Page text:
How to Write a Freelance Pitch That Gets Clients part 2

This is the continuation of the last write-up on this topic. Did you miss the first part?

It's here.

Picking My Pitch Apart

Now that we’ve looked over the four main issues of why this pitch never really worked out for me, let’s take it apart and look at the lines and areas that caused me the most trouble.

Listing My Age and Years of Experience

“My name is Jamal Jackson and I am a 20 year old.. my four years of professional experience…”
I used to think it was a great idea to list my age and years of experience in a pitch. In my head I thought that clients would be so impressed with my age, at the time I was in my teens, and would love to work with me now to build a solid relationship as I grow into the industry. I couldn’t have been more wrong!
Mentioning your age or experience in a pitch shows a potential client that you’re insecure about what you can bring to the project. This is so because both are mentioned to create a rose colored lens effect, making yourself look better after implying necessary viewing parameters.

Listing Everything I do

“designer, developer, blogger, and best-selling author……  written on web industry blogs such as SpeckyBoy Design Blog, Onextrapixel, UX Mag, and 1stwebdesigner… ”
In being harsh with myself, who cares about all that fluff??? Did the listing ask for a designer? Developer? Was it looking for a blogger or an author? Well, there are rarely listings that would seek someone with more than one niche skill set, so overselling yourself makes you look stupid. In fact if you see a listing looking for more than a niche in design or development, it probably would be a safe bet to ignore it. Unless you like looking stupid like I use to of course :)

Pointlessly Talking About Why I’m a Right Fit

“Through my years as a web professional… the most efficient way possible.”
You can sugar coat yourself in a pitch as much as you feel necessary, but that won’t change the work you’ve done. Everything I put into that paragraph could easily be seen, or not seen, just by looking at my portfolio site. So in the end all I ended up honestly achieving was making me looking less skilled than I actually am.

Best Practices

Now that we’ve seen some good examples of what not to do at my expense, its time to move on to what you should be doing. So in this section, we’ll be going over solid tips to create a great pitch that will get read and look over some examples.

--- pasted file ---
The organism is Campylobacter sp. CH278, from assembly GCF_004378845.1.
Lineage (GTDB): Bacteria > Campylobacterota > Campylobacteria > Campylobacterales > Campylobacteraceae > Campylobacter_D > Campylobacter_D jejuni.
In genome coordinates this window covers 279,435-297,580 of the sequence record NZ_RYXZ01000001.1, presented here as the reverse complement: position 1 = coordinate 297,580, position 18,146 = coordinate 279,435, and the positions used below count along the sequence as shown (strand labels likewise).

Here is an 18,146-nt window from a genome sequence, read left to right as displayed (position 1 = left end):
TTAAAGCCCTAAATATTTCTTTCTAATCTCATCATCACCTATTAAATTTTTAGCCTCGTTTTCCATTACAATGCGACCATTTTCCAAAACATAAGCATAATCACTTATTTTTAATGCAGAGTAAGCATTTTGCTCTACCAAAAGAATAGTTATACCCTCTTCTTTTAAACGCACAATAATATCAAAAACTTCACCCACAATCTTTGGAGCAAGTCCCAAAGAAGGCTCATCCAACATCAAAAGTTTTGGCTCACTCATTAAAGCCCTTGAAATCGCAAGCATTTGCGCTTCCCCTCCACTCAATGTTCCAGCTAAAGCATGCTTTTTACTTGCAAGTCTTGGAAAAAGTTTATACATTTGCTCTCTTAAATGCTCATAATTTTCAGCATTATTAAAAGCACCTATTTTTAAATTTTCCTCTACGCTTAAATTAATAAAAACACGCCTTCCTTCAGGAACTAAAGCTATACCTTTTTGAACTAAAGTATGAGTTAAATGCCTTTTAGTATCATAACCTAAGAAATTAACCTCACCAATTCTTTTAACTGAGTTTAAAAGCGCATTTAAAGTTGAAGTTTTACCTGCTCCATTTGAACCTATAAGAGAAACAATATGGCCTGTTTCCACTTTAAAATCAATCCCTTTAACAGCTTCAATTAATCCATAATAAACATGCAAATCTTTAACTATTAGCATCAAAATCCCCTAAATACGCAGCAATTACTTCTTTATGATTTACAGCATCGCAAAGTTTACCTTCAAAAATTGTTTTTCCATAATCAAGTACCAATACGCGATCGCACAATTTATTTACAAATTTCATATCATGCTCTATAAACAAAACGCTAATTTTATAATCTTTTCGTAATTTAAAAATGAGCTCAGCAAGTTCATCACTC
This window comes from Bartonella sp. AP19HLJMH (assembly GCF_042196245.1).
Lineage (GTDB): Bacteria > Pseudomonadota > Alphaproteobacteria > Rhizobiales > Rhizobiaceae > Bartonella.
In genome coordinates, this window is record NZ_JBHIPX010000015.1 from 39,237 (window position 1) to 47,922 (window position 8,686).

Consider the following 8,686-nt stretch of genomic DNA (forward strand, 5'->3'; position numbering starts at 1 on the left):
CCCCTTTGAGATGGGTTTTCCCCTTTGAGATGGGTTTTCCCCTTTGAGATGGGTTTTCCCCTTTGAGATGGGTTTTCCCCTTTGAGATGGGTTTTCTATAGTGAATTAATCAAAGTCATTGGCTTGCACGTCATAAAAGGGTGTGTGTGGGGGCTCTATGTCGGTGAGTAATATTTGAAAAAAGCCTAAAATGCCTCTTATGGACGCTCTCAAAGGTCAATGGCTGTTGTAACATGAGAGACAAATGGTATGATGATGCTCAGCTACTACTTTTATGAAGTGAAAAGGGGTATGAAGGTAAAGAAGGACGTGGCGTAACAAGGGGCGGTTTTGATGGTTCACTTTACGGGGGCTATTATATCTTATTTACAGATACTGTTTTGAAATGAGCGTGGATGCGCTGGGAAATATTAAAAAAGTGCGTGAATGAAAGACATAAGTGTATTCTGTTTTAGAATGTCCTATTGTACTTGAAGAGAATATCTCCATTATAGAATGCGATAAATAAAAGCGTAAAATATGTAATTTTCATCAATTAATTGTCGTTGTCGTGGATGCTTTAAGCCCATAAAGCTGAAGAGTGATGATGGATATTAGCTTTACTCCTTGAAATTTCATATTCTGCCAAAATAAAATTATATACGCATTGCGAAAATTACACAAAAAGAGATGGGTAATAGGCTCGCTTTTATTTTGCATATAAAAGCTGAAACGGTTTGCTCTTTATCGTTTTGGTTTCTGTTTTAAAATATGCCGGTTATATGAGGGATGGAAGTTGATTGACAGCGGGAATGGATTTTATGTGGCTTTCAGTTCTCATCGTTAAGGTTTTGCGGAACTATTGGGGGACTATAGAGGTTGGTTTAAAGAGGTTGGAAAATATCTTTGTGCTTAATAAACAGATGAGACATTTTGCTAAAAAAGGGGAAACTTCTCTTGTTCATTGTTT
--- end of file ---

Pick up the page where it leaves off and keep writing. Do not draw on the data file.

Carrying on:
Tips For Creating A Great Pitch

After going through the mistakes I made in the past with my horrible pitch, you should have a pretty good idea on what makes a great one. Just to fine tune your understanding a bit, here are a few good guidelines to always make sure pitch adhere to.
  • Keep it short, 2 paragraph max
  • Stay on the listings topic
  • DON’T mention your age or years of experience
  • No bragging
  • Keep it simple
  • Show your personality with some appropriate humor/wit
All that seems pretty doable right? GREAT! Now it is time to take a look at a couple of example pitches you could use.
The first example will highlight what to do with a listing that is short, and not asking for any specifics. The second example will provide an outline for how to address listings that ask for more detailed information. Things like specialties, desired rate, and best time to contact.

Example #1

Hello [insert company/contact person name],
My name is [your name], and I’m a developer based in Atlanta, Ga. I saw your listing, and thought I’d be a good fit for the role. Below you’ll find links to my portfolio site and resume, and a form of contact.
Preferred form of contact
I look forward to scheduling a time to talk this week about the project!
[your name]

Example #2

Hello [insert company/contact person name].
My name is [your name], and after seeing your listing I feel like we could collaborate well with each other on this project. My specialties are [your specialties]. My desired rate is [your rate], and the best time to contact me is [your best time].
Below you’ll find links to my portfolio and resume, and my best contact method.
Preferred form of contact
I look forward to hearing from you later on in the week to learn more about this project.
[your name]

Why Do These Examples Work

Both these example pitches have worked well for me because they satisfy the necessary criteria that each listing asks for. Of course it fits perfectly with the tips/guidelines we got from taking apart my early pitch. Just for reference, lets do a quick run through.
  • Both are short in length
  • Portfolio, resume(optional unless asked for), and contact info clearly displayed
  • No irrelevant information
  • Straightforward and to the point
Now you are ready to start looking for clients and you will know how to present yourself correctly now! Take action!

Challenge Time!

In the comments section show me how you would add personality to the examples I put in this article. I can’t wait to read them!

Felix Obinna

Creative Visual + UI Designer • Awesome Dude. Curator/Writer at cgminds .